SQRT is the square root operator, A12 is the signal transmitted from T1 and observed at receiver R2 and A21 is the signal transmitted from T2 and observed at receiver R1 and A11 is the signal transmitted from T1 and observed at receiver R1 and A22 is the signal transmitted from T2 and observed at receiver R2 and
 Detection of defects having various shapes and all orientations including cracks that are transverse to the weld line can be improved by using four transmitters and four receivers as illustrated in FIG. 8. Transmitters T1, 14, and T2, 20 are paired with receivers R1, 19, and R2, 17, to form a line of SH wave EMATs that is approximately 45 degrees with respect to the weld line. Additional transmitters T3, 21, and T4, 24 are paired with receivers R3, 22, and R4, 23, to form a line of SH wave EMATs that is approximately 90 degrees with respect to the said line of EMATs composed of transmitters T1, T2, R1 and R2.
 Sensitivity and resolution of the said lines of EMATs can be improved by using wide, focused transmitters and narrow receivers as illustrated in FIG. 9. Taking the distance from the weld and the excitation frequency into account the transmitter coil, 11, is designed so that SH skimming wave beam profile in the plane at the weld surface is minimized in width. As a result, small defects, 7, in the weld intercept a greater percentage of said SH skimming wave and the decrease in the amplitude of the signal response is a greater percentage of the maximum signal received when there no defects in that pate of the weld. Also, a decrease in the width of receiver R2, 17, provides greater decrease in the received signal amplitude when said defect in the weld intercepts said SH skimming wave. The combined effect of said modifications in said EMATs is a more abrupt and greater decrease in said signal response to a said defect inn said weld thus providing greater sensitivity in detecting small defects in the weld and greater accuracy in determining the position and length of said defects.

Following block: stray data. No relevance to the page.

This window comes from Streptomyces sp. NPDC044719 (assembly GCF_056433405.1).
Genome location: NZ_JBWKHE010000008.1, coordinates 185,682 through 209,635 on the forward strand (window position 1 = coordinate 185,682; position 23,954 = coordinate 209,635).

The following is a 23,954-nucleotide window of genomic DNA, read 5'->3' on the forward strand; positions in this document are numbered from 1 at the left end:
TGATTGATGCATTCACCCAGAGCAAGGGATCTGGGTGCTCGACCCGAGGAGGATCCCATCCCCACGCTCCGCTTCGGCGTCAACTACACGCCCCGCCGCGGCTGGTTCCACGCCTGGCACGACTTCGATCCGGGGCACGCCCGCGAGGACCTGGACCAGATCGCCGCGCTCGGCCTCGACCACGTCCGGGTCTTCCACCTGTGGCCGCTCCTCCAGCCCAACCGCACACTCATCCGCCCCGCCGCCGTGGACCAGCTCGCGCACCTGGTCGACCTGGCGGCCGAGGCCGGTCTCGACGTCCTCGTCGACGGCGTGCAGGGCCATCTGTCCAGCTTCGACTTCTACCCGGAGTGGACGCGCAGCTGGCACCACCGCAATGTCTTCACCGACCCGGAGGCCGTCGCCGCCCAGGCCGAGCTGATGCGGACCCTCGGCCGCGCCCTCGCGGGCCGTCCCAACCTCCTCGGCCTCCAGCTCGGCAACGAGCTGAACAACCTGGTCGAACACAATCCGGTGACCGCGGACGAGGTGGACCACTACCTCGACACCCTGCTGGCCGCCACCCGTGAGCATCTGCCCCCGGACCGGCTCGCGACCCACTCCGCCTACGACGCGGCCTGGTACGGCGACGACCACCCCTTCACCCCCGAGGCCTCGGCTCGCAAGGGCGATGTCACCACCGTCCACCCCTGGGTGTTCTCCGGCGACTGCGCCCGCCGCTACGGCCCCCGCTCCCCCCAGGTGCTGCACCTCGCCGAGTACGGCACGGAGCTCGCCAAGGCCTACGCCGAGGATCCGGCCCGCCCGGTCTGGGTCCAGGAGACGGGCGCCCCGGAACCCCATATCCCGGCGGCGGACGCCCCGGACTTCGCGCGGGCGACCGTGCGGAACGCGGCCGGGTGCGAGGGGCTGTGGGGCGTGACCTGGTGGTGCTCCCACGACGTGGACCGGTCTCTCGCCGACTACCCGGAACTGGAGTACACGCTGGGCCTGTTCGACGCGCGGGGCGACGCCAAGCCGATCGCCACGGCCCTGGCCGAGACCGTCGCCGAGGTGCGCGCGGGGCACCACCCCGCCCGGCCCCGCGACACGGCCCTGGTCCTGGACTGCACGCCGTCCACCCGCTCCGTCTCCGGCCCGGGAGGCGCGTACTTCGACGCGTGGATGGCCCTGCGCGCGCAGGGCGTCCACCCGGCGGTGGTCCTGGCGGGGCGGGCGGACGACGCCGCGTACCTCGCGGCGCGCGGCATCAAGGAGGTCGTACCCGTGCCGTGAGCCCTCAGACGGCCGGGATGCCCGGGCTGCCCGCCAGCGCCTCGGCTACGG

While FIG. 9 illustrates the focused transmitter and narrow receiver EMAT design using the magnetostriction principle, GIG. 10 illustrates said EMAT design using the Lorenz force principle. Referring to FIG. 10, focusing the transmitted beam of skimming SH waves is accomplished by the assembly of a curved array of permanent magnets, 10. Placement of coils, 11 under each segment of said magnet array, forms the focused transmitter EMAT, 11.
 Said coils can be excited by bursts of alternating current by one or more RF power sources. Said coils can be provided with excitation current by separate RF power sources to produce an SH skimming wave of maximum intensity. When said coils are to be excited by one said power source, they are connected in series. Likewise pairs of said coils can be connected in series and each pair fired by separate RF power sources.
Patent applications in class Structural bond evaluation
Patent applications in all subclasses Structural bond evaluation